A group of atoms hovering near absolute zero temperature will meld into a single quantum state, like a giant “super-atom.” The exact temperature where this so-called Bose-Einstein condensate occurs has been debated for more than half a century. To help settle the issue, experimentalists reporting in Physical Review Letters have observed that condensation occurs at higher temperatures for atoms that repel each other.
In , Einstein predicted that noninteracting particles cooled to a certain temperature will begin to all condense into the lowest available energy state. However, atoms typically repel each other, and theorists have been unable to agree whether this repulsion raises or lowers the transition temperature with respect to the noninteracting case. Since , Bose-Einstein condensates have been observed in the lab at a few hundred nanokelvin, but the experimental designs have not made it clear what effect atomic interactions have.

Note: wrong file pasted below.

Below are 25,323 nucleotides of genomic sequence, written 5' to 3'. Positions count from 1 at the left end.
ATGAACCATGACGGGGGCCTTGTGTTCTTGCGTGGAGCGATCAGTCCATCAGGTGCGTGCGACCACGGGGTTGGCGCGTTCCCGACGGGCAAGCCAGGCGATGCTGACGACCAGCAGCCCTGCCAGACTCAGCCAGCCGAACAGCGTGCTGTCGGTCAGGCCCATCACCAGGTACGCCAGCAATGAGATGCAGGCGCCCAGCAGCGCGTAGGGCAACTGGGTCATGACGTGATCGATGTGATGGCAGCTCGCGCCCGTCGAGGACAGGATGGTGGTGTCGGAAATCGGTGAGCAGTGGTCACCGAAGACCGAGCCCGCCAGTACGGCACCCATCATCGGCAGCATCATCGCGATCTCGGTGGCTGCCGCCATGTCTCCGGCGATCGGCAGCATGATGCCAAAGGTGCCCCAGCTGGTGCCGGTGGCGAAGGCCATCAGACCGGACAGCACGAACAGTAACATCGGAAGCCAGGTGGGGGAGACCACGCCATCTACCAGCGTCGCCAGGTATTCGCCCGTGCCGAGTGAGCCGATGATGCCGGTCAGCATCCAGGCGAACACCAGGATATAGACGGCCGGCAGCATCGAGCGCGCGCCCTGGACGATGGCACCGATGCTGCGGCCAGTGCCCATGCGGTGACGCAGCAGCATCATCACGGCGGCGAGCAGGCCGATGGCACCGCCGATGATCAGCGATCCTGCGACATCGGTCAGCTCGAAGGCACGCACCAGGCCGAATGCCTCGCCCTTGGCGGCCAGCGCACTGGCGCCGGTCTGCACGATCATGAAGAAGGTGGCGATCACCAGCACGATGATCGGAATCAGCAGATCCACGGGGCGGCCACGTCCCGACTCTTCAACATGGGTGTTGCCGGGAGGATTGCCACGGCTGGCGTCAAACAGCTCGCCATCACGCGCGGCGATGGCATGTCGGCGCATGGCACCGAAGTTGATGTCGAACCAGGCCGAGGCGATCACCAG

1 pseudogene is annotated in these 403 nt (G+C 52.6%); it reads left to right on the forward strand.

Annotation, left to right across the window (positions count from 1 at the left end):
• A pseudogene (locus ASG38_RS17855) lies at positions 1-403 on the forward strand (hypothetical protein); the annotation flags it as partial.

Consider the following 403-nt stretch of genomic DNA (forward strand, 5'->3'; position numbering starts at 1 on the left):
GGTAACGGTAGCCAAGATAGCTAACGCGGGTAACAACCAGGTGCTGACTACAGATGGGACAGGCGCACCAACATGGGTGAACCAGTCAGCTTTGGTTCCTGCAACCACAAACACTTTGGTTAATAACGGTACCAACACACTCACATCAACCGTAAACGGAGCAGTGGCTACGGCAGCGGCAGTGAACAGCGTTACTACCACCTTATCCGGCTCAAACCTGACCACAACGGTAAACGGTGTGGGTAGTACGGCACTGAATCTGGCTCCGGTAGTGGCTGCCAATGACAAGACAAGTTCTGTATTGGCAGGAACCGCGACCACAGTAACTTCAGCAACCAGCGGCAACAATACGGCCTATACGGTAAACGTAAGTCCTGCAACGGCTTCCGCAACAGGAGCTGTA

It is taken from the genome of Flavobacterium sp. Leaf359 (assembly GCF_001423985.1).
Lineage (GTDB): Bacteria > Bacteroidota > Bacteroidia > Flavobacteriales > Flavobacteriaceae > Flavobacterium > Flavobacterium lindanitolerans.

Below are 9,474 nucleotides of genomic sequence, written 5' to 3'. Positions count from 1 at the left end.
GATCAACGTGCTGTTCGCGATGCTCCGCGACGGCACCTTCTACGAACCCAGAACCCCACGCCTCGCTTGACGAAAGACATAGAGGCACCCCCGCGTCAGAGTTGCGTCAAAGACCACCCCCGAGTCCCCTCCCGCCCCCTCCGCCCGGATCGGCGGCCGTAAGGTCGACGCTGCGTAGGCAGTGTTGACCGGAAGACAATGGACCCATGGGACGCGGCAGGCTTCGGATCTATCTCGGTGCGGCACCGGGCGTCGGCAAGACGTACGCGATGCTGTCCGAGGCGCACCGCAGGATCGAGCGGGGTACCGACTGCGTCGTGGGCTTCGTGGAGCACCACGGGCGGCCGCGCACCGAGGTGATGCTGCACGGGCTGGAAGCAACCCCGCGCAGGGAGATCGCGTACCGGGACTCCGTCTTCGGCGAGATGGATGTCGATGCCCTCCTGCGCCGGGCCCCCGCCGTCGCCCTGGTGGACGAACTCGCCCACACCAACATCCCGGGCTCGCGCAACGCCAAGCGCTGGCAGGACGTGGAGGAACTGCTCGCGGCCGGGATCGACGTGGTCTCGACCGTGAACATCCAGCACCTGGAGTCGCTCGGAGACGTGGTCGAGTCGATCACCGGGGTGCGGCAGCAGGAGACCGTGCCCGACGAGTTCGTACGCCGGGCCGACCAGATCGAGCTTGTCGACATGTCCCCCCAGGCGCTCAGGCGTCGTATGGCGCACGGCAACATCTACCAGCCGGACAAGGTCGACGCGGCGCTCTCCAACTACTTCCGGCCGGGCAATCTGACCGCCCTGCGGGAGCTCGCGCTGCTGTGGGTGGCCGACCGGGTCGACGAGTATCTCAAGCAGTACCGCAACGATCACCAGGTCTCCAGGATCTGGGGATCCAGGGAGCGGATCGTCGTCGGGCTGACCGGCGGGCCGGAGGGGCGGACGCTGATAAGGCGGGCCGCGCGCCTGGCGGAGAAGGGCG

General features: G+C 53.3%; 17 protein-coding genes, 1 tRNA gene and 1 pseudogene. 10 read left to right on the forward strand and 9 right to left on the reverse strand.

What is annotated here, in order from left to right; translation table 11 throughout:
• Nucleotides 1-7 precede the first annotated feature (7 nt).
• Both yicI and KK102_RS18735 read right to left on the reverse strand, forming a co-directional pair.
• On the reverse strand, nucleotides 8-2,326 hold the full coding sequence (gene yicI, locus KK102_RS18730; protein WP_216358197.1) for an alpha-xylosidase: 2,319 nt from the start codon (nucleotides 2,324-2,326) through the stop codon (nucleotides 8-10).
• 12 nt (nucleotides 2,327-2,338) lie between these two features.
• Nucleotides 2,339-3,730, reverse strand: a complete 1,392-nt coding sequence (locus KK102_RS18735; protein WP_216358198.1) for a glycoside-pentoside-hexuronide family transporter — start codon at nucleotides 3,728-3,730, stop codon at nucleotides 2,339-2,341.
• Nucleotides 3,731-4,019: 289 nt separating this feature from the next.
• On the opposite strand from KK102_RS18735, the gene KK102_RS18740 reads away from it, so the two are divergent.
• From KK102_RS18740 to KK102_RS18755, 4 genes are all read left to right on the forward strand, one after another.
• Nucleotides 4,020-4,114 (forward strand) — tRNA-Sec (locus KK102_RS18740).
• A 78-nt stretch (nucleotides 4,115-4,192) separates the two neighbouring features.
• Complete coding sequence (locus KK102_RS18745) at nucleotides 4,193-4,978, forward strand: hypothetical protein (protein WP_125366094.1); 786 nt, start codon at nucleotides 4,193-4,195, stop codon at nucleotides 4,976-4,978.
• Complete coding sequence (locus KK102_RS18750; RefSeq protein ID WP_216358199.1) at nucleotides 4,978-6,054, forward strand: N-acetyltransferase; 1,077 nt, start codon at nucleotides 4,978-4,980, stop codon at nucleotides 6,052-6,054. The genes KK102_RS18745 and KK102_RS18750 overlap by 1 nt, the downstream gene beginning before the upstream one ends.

To probe the underlying physics, Robert Smith and his colleagues at the University of Cambridge, UK, cooled potassium atoms in an optical trap, while applying a magnetic field that induced an added repulsion between the atoms. The researchers could tune the strength of this repulsion and then measure the temperature at which the atoms condensed. After accounting for changes in the gas density, the team found that repulsion actually elevated the transition temperature by a few percent. A qualitative explanation for this counterintuitive result is that repulsive collisions redistribute momentum more uniformly between the atoms and thus ease the transition to a single momentum state. – Michael Schirber